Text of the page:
Skip to main content

Written By Mel.

Art by Callan Hoskins.

My name is Mel and I’m an addict. It’s not usually how I like to introduce myself, but here goes.

I am 19 years old, and as I am writing this I am 14 months sober. I spent six years of my life struggling with addiction—trying to get sober and relapsing, giving back in to the disease. But just over a year ago, I started my final journey towards recovery, which I’ve so helpfully documented the whole way. As someone who is passionate about helping others and making quieted voices heard, I’ve shared my journey on Instagram and with friends and family. As my voice has grown, I’ve started attempting to reach a larger audience. I do this because, truly, all I want is to help even one struggling addict. This article, this audience, is my best shot at it. 

I’ll begin by sharing a journal entry I wrote early on in my journey, in order to remind myself of why I was fighting for my sobriety: 

“I’m 18 years old and I have been an addict for five years now. The longest I’ve stayed sober was two months. Until now. Now I am nearly six months sober. And I’ve finally decided that I want a future. A life. No more arrests and OD’s. I’m going to make it this time. I’m turning my life around so I can have a life.”

I am over a year sober now, but still struggle with intense cravings, depression, and that feeling of missing out on life because I can’t get high. Honestly, I know I won’t be the first to admit that sobriety is hard and it really fucking sucks sometimes. And I won’t be the first to admit to relapsing during recovery. Even at 14 months sober, I still consider relapsing. So I wrote this guide for myself, and for any other addicts who may need it.

Honestly, I know I won’t be the first to admit that sobriety is hard and it really fucking sucks sometimes.

How I Stay Sober When I’m Hurting and All I Want (Need) Is to Get High:

Delete their number, or block them on social media if that was your way of contact. You know who I mean. Delete, block, remove—just do it. No access to your DOC (drug of choice) = no chance of relapse.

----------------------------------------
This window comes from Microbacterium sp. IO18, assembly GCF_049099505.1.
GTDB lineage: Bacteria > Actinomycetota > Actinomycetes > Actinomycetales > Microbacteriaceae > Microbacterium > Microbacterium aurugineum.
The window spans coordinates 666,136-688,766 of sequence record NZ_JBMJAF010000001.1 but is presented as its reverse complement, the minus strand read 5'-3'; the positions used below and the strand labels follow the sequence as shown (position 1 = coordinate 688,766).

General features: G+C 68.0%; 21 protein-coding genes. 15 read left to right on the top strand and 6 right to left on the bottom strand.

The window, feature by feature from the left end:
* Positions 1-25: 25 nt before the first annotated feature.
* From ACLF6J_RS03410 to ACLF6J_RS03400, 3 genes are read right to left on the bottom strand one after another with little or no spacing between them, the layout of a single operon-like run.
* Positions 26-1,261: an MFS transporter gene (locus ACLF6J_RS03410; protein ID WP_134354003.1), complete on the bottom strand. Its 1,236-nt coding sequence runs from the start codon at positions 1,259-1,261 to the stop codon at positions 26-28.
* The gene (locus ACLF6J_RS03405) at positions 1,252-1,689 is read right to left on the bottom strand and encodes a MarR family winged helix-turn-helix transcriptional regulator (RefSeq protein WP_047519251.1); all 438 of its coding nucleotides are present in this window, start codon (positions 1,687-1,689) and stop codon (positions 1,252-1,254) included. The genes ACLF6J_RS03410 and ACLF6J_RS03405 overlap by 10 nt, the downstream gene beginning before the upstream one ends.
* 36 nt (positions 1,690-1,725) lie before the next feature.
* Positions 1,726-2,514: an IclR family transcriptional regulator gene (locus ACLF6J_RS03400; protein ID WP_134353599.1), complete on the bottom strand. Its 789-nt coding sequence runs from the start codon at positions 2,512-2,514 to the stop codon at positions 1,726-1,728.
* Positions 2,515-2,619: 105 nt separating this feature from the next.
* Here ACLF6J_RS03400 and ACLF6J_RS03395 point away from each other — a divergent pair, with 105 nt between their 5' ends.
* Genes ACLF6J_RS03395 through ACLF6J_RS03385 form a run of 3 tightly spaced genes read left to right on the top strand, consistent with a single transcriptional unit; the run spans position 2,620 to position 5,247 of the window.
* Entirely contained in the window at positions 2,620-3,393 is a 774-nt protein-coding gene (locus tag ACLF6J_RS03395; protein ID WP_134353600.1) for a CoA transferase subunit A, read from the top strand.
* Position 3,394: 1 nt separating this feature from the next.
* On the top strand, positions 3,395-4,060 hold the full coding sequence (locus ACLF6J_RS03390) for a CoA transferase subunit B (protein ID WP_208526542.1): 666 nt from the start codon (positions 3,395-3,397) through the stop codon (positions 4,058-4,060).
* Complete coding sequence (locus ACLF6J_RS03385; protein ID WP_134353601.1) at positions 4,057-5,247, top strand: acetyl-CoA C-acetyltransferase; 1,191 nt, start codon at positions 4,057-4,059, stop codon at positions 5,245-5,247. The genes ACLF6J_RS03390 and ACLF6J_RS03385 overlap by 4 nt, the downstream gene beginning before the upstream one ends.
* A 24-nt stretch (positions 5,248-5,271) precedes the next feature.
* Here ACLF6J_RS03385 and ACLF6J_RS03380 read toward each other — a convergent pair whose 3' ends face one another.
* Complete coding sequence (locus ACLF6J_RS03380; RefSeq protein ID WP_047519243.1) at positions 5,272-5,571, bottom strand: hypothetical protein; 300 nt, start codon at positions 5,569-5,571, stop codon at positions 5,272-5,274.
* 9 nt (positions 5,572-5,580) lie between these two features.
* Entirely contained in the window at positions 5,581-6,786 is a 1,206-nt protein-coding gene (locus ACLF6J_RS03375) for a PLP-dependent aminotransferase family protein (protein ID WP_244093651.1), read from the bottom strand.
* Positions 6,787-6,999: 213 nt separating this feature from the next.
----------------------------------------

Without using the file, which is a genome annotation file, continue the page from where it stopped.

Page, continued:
•Text someone who has your best interest at heart. This could be a friend, your mom, a partner, your sponsor, or even just a stranger who said their DMs are open to you. All you need to say is “I want to relapse.” Reach out, tell someone before you do it. Please. Never be ashamed to ask for help. 

•Find a distraction. Whether it’s binge-watching funny animal videos on YouTube, going for a run, finally playing that weird puzzle game you downloaded and never used, chatting with friends, or eating a good meal, do something other than dreaming of your DOC. I’ll be honest, it’s probably (read: definitely) not what you really want to do, but it will keep your mind busy until your urges settle down. You just have to wait out the urges.

•Give yourself an hour, or thirty minutes, or ten minutes, or two hours, or a day before you fully commit to relapsing. If you feel the urges, say to yourself, “If I still want it this badly in [whatever time period], I’ll do it.” If you give your body and mind the time to calm down without stressing yourself out more by completely saying no, it’s likely your urges will calm themselves. (WARNING: This does not work for everyone so please use with caution).

•If worst comes to worst and you are going to relapse, please take a drastically lower dose than what you took when you quit. Your body built up a tolerance to that higher dose over time, but you started using your DOC at a much lower dosage. That, plus the fact that your body is no longer used to having this drug in its system, means if you take the dose you quit using at, it will kill you. Please don’t take your usual dose if you do relapse.

We are not just junkies. We are people who need help, love, and compassion.

Addiction is a deadly disease, and I’m dedicating my recovery to helping other addicts stay safe, find peace, and find joy, whether they are in recovery or not. Hopefully, my words can and will make a difference in how the world views addicts—and in how addicts view themselves. We are not just junkies. We are people who need help, love, and compassion. And I hope my personal sentiments and tips and tricks to sobriety can help even one person view addicts in a brighter light, can help even one addict fight the disease. 

Stay safe, bring love, and keep fighting.

Mel is a 19 year old mental health activist and caregiver. As someone who has struggled with mental illnesses their whole life, they have dedicated themselves to raising awareness and spreading love. They plan to continue writing for various news outlets and aim to continue spreading awareness about mental health and addiction.